The Secret to Revving Up Your Charisma … No Matter Who You Are

My friend isn’t much of a looker. Beady eyes, patchy hair, and stout. The total opposite of tall, dark, and handsome. Yet, he draws in people like flies to honey. Girls love him and fly out on their own dime to be with him. He said, “I never had a girlfriend with looks I’m ashamed of.”

“This is one of the girls that couldn’t get enough of me.” He showed me the selfie of a petite, pale-skinned, highly-maintained Indian girl. Would bang. “She wanted to fly from California to see me. She tells me how much she misses me.”

Heck, even I am drawn to him, and I don’t like many people. He’s one of the coolest cats I know.

I thought about the mystery for a while: I don’t enjoy associating with most people, but why was he an exception?

I came up with the following answers:

  • He’s naturally alpha
  • He’s authentic
  • We share similar interests

But I didn’t like my answers. They felt incomplete, like isolated pockets of reason that don’t fit together nicely like a jig-saw puzzle. I filed the question to the back of my mind. One day I’ll find the answer.

Presence, Power, and Warmth

About a month ago, I did what I always do when I had free time. I surfed the internet, reading whatever caught my fancy. There was one sentence that stirred my interest:

Charisma is presence, power, and warmth.

I didn’t know if the definition of charisma was true, so I dug deeper. It came from Olivia Fox Cabane’s The Charisma Myth: How Anyone Can Master the Art and Science of Personal Magnetism. It seemed interesting so I picked up the copy the same day. I blazed through it in 2 days. And truthfully, I wasn’t too impressed. Too many mental voodoo for my tastes.

But I kept thinking about the sentence:

Charisma is presence, power, and warmth.

Is it true?

One of my favorite activities is to go for a nice stroll at dusk. I get my exercise and deep thought at the same time. That day, my mind ruminated on my past. I thought about the people I enjoyed being around.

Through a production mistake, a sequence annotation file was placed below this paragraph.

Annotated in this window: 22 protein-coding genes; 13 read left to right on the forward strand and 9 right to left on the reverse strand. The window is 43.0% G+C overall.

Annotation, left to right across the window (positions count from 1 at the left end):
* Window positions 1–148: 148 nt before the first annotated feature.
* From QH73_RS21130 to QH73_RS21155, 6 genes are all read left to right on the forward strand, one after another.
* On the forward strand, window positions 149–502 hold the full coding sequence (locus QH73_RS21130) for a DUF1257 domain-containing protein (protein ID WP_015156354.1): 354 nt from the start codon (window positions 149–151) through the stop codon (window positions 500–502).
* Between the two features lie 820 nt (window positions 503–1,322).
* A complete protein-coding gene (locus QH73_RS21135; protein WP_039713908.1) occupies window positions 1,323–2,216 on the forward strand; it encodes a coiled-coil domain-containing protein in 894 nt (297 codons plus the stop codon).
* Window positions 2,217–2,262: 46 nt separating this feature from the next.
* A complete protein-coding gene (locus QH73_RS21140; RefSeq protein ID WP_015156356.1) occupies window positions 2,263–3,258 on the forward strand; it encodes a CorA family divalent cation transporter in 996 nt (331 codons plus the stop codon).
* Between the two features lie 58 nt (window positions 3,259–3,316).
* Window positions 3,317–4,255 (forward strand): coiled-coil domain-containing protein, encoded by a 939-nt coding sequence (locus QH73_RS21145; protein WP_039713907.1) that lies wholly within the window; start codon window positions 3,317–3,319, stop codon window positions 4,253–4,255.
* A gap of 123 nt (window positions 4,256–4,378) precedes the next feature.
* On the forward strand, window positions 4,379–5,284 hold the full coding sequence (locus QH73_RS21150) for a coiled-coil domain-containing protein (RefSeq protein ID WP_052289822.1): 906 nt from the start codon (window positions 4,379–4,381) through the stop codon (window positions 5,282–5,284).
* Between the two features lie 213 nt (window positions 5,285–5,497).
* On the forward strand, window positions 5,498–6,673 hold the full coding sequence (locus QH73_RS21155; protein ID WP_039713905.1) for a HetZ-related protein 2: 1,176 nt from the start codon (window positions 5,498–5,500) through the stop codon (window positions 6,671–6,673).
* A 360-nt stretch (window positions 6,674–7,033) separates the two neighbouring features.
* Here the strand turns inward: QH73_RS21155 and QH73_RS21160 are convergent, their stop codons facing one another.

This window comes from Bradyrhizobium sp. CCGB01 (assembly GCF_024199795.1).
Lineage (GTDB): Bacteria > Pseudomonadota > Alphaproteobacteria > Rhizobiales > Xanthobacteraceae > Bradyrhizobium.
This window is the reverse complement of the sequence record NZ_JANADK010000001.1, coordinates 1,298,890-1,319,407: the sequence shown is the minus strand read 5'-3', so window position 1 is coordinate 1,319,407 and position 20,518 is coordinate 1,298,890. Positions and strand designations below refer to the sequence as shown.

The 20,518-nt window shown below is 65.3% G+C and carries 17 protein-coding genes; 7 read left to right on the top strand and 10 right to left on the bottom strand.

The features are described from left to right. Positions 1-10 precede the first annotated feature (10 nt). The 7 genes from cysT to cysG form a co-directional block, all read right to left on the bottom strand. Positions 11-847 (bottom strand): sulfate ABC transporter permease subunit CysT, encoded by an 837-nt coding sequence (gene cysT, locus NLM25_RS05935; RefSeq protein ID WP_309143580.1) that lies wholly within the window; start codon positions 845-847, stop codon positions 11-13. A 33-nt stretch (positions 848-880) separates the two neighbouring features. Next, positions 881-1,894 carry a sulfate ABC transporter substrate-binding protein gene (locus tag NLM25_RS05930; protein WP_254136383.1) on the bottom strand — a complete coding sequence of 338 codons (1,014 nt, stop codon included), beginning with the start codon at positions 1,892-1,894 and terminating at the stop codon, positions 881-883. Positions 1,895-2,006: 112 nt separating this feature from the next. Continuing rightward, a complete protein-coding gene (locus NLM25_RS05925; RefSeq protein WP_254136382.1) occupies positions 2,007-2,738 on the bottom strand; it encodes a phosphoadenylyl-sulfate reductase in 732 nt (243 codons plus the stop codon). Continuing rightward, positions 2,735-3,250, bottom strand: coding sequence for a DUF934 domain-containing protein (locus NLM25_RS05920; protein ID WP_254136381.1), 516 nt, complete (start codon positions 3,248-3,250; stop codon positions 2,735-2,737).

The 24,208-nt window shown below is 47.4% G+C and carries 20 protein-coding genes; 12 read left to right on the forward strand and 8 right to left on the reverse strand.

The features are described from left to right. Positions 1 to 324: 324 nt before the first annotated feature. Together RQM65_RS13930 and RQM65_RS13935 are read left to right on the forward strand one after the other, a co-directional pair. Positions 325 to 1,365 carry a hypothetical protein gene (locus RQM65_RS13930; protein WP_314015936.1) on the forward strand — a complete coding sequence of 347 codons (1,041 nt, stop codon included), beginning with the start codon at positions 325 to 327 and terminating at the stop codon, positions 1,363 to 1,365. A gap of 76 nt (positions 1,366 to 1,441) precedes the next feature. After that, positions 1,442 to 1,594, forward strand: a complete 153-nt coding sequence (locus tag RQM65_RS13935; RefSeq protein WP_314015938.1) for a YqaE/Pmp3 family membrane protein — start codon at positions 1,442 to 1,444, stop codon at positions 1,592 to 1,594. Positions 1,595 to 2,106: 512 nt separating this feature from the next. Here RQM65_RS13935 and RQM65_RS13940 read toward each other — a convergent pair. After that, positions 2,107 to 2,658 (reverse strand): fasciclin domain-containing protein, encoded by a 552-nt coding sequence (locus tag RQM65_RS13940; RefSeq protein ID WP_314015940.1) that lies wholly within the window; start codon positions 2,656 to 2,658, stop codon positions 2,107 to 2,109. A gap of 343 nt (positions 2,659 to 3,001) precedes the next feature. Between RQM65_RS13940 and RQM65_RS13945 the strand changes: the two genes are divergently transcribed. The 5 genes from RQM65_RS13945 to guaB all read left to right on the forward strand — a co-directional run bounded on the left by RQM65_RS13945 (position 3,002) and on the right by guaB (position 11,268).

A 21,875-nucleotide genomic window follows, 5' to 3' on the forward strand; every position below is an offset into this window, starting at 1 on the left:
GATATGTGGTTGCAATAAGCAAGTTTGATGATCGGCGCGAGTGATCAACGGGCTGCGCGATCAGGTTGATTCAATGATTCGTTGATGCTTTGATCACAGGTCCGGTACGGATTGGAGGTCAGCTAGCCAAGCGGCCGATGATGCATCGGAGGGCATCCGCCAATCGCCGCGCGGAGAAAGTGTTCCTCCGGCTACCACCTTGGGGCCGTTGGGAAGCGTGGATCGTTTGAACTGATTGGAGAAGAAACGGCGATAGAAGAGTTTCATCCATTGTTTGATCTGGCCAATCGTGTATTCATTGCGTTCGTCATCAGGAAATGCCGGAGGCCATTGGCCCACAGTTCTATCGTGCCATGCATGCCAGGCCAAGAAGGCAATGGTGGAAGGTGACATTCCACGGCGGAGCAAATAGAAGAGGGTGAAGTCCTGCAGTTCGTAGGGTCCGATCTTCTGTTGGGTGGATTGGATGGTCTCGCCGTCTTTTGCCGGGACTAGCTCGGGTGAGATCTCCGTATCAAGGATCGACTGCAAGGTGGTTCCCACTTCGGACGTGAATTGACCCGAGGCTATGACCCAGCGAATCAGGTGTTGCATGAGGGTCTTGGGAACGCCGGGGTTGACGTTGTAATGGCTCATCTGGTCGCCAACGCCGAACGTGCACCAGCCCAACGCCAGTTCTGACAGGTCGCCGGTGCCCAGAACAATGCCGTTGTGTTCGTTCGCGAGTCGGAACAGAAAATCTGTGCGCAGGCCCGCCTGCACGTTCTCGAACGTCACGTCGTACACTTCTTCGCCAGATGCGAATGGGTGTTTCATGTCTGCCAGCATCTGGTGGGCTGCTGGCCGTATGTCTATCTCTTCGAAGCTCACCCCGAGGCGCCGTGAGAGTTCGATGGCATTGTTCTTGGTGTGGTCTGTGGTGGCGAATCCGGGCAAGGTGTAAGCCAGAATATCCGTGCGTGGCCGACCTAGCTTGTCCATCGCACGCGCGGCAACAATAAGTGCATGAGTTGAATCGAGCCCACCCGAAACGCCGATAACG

My high school crush. The salesman in my internship during sophomore year of college. My childhood best friend.

What drew me to them?

I didn’t run with the popular crowd growing up. But it all changed in middle school. The cool kids loved basketball. They played basketball and collected basketball cards. I had a source who worked in the NBA and she received basketball cards for free. She gave me some. I’m talking about rare, highly-desired cards of the hottest players at the time — Michael Jordan, Shaquille O’Neal, Jason Kidd, Anfernee Hardaway, and more.

The next day, I showed one of the cool kids my collection. He could not contain his excitement and told another cool kid. Word spread and by the end of the week. They wanted what I had and were willing to give an arm and leg in return. I joined the ranks of the cool kids. They invited me to play outdoor basketball. They invited me to birthday parties. They invite me to hang out and play video games. I could not believe the speed of my transformation from being a nobody to a somebody, all because of a few pieces of glossy cardboard.

What drew the cool kids to me?

Even I stumbled with treating all people with compassion. During my unenlightened youth, I looked down on some people. The one I have in mind is an awkward, but extremely bright man. He never fit in any groups. He was needy and boring. When he tried to join mine, I felt annoyed. I ignored him. I lashed out at him. But he never repaid my contempt with harshness.

When my computer broke, I was devastated. I freaked out because it contained my life’s work. I had no other computer. I brought it to him in desperation and he fixed it without asking for anything in return. Then it was as if someone flipped the switch. The annoyingness turned into a quirky charm. I treated him with as much kindness as I can muster. I even enjoyed his company.

What drew me to him?

In all instances, the charismatic person offered something of value.

My high school crush offered her beauty and presence.

The salesman offered respect from someone higher up in the organization.

My childhood best friend offered fidelity. He got my back no matter what.